Having your labour induced increases the chances.
If your midwife or obstetrician thinks your scar may rupture, you will need a caesarean birth.
Risks to your baby
The risks to your baby are small. They include the risk of death or brain damage.
The risk is about 2 in 1000 births, the same as for first-time labour.
Going into labour
Your midwife or obstetrician will recommend a hospital birth.
If you're planning a VBAC, contact your hospital as soon as you think you are going into labour or your waters break.
When you are in labour, your midwife will encourage continuous monitoring of your baby’s heartbeat after discussing your choices.
If you have not gone into labour by 41 weeks, you can discuss your options with your obstetrician.
You may be able to wait for labour to start naturally.
Other options are induction of labour or an elective caesarean birth. There is a higher risk of your scar rupturing (opening) if your labour is induced.
Elective repeat caesarean section (ERCS)
An elective repeat caesarean section (ERCS) is a planned caesarean birth.
The date is usually arranged in the last week of your pregnancy. Sometimes there is a reason to have an earlier date.
The safest time to deliver babies by elective caesarean is at 39 to 40 weeks of pregnancy. But in around 1 in 10 planned caesareans, labour starts before the planned date.
Benefits of ERCS
There is a smaller risk of scar rupture when you have an ERCS compared to vaginal birth. This happens in about 1 in 1,000 planned caesarean births.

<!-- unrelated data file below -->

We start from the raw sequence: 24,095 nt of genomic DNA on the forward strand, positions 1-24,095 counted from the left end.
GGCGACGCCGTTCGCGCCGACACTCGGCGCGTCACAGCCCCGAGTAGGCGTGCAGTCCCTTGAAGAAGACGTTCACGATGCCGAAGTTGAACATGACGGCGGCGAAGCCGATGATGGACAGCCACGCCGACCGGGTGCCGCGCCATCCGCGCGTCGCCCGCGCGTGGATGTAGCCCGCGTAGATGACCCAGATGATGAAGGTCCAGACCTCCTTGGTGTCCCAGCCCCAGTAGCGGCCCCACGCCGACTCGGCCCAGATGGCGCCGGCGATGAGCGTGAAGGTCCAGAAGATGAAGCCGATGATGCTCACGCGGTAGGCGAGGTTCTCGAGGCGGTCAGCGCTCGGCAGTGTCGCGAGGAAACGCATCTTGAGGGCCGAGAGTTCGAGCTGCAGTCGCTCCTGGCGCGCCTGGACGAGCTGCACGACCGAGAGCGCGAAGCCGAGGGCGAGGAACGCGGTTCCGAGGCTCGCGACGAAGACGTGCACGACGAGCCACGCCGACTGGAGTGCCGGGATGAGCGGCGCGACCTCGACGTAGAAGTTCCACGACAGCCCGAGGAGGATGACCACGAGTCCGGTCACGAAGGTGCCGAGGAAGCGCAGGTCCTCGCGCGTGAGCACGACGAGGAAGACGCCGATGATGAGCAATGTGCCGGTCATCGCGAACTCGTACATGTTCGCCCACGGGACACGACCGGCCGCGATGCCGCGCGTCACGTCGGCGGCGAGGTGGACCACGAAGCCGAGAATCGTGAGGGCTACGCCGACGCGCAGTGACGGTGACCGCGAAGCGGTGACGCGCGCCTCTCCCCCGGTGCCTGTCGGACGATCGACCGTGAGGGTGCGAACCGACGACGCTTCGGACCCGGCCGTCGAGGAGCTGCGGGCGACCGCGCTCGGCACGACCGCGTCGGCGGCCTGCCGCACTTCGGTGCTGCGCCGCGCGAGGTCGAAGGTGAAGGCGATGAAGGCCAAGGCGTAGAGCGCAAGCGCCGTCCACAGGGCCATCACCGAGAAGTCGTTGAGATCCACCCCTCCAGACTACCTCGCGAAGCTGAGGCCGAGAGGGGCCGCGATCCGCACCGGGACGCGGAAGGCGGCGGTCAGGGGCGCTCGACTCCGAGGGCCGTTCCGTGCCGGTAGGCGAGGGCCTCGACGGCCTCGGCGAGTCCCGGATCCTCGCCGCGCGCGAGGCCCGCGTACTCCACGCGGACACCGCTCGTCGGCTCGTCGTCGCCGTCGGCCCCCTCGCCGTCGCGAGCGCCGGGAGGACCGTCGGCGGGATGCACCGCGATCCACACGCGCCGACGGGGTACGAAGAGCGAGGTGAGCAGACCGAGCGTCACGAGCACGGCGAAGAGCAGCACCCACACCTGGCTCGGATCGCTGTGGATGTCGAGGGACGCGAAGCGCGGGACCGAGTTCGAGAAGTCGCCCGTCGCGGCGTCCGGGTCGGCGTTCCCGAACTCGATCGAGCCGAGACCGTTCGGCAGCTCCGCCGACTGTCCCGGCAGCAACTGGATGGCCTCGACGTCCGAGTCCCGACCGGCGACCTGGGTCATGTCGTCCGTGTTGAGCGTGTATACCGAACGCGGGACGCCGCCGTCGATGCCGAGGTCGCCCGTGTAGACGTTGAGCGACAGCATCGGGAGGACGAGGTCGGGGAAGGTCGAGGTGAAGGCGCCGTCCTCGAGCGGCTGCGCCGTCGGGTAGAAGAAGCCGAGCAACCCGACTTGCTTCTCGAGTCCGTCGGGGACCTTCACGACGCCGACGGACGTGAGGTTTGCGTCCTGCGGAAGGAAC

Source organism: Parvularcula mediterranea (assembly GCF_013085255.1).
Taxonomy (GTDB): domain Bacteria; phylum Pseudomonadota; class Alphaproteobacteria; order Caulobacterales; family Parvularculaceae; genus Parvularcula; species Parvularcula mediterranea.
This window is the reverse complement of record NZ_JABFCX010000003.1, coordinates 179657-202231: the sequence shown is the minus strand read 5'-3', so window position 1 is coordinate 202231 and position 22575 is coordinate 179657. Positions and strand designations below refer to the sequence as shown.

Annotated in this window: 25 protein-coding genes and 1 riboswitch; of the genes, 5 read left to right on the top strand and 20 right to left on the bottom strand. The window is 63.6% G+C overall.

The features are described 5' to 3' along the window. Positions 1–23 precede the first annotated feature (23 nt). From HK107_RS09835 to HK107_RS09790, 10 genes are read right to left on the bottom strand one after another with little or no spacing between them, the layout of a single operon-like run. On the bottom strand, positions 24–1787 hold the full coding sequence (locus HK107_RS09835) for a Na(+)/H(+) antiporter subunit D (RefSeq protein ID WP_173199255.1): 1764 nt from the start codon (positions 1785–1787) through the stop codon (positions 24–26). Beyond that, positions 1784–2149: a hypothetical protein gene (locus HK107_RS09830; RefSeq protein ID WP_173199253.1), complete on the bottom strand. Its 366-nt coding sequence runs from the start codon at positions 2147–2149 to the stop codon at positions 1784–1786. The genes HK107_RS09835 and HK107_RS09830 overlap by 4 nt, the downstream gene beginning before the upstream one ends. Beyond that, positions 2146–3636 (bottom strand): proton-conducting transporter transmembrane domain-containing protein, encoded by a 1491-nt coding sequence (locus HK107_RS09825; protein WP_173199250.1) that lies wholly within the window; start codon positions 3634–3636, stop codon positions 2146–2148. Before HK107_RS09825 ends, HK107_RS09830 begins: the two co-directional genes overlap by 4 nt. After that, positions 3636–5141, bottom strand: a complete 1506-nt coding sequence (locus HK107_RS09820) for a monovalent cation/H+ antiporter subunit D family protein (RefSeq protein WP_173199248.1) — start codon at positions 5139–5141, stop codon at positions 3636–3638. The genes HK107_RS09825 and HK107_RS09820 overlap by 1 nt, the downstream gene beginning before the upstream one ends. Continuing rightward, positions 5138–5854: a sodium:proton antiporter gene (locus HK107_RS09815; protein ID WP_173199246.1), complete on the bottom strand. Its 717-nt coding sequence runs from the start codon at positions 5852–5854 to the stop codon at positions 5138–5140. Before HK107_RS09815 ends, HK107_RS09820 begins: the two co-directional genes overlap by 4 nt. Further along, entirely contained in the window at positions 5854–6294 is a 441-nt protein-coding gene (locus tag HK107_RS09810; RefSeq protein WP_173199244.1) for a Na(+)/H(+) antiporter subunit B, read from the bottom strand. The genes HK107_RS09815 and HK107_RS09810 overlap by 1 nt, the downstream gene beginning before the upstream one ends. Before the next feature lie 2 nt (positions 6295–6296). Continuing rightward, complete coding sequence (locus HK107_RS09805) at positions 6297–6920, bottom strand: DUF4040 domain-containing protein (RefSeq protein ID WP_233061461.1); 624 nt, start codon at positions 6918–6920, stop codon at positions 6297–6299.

You will also avoid the risks of having a tear in your perineum (the area between your vagina and your anus).
Both planned ERCS and VBAC are very safe for your baby. ERCS avoids the very rare risks of harm to your baby in labour.
Risks of ERCS$
Recovering from a caesarean birth takes longer than for a vaginal birth.
The general risks of a caesarean birth are the same for ERCS.
But the surgery can be more difficult than the 1st caesarean. This is because there is scarring inside your tummy from the previous surgery.
After 2 caesareans, you will likely need planned caesareans in future pregnancies. This can increase the chance of scar tissue forming.
If you have a scar in the womb, there's an increased risk you'll have a very low placenta in a future pregnancy. This is called placenta praevia. There is also an increased risk you'll have a placenta which can get stuck in the muscle of the womb. This is called placenta accreta. Both of these conditions can lead to excessive bleeding.
These conditions make the placenta difficult to remove during the delivery. There can be excessive bleeding. In some cases, a hysterectomy (removal of the womb) might be needed to remove the placenta. The risk increases with the number of previous caesareans you have had.
Going into labour before an ERCS
In around 1 in 10 planned caesareans, labour starts before the planned date. If you go into labour, contact the hospital as soon as possible.
You may need a vaginal examination to see how the labour is progressing. In most cases, you can still have a caesarean birth.
But if you are in advanced labour, continuing with a vaginal birth may be safer. Your midwife or obstetrician will discuss this with you.
It is important to have a discussion with your midwife and obstetrician about your options if you had a previous caesarean section. This allows you to make a shared decision about the options available to you.